Set in an upwardly mobile suburb of New Jersey, Grodstein's compelling melodrama digs into the life of Dr. Pete Dizinoff and his existence as a husband and a father in the early 1990's and onto the present day. We first meet Pete on a bench beneath the Palisades, as he reflects who he was and where he came from, an internist in New Jersey, educated on scholarships, married more than a decade to his beautiful wife Elaine with his son twenty-something Eric who is prospering in an entirely different direction than the one would have expected. We aren't sure what, but something devastating has happened in Pete's life, and even as he ruminates on the past, the collapse of the Soviet Union and all the misery that ensured, his tragic tale unfolds.
Reeling from the events surrounding the tough looking pretty Roseanne Craig a girl of 22, the daughter of an acquaintance who suffered from weight loss and mild depression, Rosanne's brother confronts Pete in the shore of the Palisades, throwing beer and screaming obscenities. Pete has finally crossed the line between acceptance of his fate and his refusal to bow down to the ramifications of an impending malpractice suit. Elaine, who has known him for over half her life, now has regrettable doubts about his loyalty and steadfastness, Certainly, in all the years together he'd grown to rely on her support and the largeness of her mercy. But she fears the shadows of a malpractice case as Pete's future is balanced on his fingertip: "a suite that could blow his whole life and livelihood away."
Throughout this novel, Pete is surprisingly unaware of his shortcomings as a husband and a father. Nonetheless, Pete has lived in the excessive garden "of the good and suburban" with best friends Iris and Joe Stern, all in search of a world of success. Fourteen years previously, Iris and Joe had a problem with his daughter Laura, the year she turned seventeen when her baby at 25 weeks gestation, was found dead on a trash can not too far from the Round Hill Municipal Library, Laura had delivered on the second-floor bathroom. The baby's skull was crushed like an egg. The crux of the legal battle that follows is whether the baby alive when Laura had smashed its skull? And whether Laura had been in her right mind.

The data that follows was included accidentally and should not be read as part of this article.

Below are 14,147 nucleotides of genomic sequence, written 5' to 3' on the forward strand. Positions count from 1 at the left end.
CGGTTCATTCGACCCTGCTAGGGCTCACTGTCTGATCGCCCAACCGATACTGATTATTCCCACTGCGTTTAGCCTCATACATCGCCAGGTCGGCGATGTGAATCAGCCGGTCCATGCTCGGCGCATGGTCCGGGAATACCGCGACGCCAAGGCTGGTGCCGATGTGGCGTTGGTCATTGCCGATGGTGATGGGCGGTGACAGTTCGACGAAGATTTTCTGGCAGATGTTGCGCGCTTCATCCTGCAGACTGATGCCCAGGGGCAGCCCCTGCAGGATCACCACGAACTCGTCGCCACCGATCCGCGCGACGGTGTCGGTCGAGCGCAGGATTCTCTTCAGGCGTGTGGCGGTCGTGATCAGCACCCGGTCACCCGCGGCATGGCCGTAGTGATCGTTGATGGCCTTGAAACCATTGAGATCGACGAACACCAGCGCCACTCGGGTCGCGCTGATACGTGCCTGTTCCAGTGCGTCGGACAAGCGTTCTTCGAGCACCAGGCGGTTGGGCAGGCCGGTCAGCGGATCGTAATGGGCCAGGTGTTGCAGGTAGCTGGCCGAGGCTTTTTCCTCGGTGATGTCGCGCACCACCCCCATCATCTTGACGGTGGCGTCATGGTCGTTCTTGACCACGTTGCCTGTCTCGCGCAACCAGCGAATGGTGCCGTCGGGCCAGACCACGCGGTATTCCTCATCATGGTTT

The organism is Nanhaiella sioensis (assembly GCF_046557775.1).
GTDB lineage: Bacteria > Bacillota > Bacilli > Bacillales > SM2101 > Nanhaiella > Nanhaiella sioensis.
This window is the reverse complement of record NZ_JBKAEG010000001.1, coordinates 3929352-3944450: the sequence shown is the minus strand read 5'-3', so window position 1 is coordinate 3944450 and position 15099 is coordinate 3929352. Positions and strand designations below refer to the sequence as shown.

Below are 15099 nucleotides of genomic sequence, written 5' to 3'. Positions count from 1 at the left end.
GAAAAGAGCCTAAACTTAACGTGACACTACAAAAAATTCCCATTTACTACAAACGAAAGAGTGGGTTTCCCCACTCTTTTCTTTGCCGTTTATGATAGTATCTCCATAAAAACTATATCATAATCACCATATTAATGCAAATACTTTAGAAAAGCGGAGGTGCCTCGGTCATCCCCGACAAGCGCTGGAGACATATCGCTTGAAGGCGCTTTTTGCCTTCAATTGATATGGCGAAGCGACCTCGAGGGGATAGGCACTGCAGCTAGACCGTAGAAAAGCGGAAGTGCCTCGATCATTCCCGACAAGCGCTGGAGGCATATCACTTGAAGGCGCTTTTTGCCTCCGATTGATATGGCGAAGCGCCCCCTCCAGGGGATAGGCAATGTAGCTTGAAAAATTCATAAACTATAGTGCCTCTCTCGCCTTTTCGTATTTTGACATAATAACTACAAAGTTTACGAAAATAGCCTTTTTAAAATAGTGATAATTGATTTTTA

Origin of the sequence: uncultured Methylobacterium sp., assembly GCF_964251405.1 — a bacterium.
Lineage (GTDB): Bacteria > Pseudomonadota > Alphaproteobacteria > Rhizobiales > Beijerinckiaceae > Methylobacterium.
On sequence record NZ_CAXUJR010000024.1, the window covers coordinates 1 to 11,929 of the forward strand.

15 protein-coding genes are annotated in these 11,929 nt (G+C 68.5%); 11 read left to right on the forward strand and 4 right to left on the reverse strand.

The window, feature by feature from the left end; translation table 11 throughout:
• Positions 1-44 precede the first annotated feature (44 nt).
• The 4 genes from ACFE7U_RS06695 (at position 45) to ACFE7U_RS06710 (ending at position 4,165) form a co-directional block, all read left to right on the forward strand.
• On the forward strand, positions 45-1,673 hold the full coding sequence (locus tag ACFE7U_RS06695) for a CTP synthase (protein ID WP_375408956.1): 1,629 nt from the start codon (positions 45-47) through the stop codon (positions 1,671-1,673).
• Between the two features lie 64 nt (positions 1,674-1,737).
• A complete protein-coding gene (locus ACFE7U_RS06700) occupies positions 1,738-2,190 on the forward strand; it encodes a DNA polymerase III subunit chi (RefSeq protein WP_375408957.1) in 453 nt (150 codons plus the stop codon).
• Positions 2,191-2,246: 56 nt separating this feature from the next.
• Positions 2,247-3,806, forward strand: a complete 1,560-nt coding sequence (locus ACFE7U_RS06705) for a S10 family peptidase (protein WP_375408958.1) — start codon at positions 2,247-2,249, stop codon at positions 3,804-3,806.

Even as Pete harbors a vague disgust at what Joe's daughter had done, and the self satisfaction of not having had it happen to his family, Laura returns to their lives with her thick reddish hair falling over her shoulders, and steadily intuiting herself into Eric and Pete's existence. Now a seductive, overpowering thirty-year-old woman, she has a benign smile, demure twinkle in her eyes. Meanwhile, a cartoonish, ludicrous transformation comes over Alec and soon he's being seduced by her free wheeling attitudes. For Pete she's far from the clever, not the blank, nervous girl he remembered and far from the girl who was admitted to a psychiatric facility.
The author writes of Pete's human experiences as he works though his profound loss while trying to restore a broken heart and the sense that his son has ultimately betrayed him. Grodstein beautifully movies us through Pete's various dramas, the threat of homelessness, wifelessness, joblessness and earlier, his father's death and then Elaine's battle breast cancer. Meanwhile, long time friendships are strained when Alec comes forth with a decision that he will try living a life in France with Laura instead of college. Consequently, the relationship with father and son is badly damaged. Pete is both a victim of his own hubris and a survivor, his stubbornness and neurosis, while irritating, is always believable, especially when he bristles at Eric's sense of entitlement, the nights he doesn't come home but stays at Laura's place in the East Village. Certainly Pete and Elaine have their far share of challenges - as do Iris and Joe - but all must cope with the consequences of Eric and Laura's rebellion and disenchantment with bourgeois life. With elegant prose that reflects the sacred Jewish heart, Grodstein beautifully conveys the struggles of family even as Pete is forced, through his own arrogance to finally question his moral compass and the decisions that have bought him to this time and place. Mike Leonard October 09.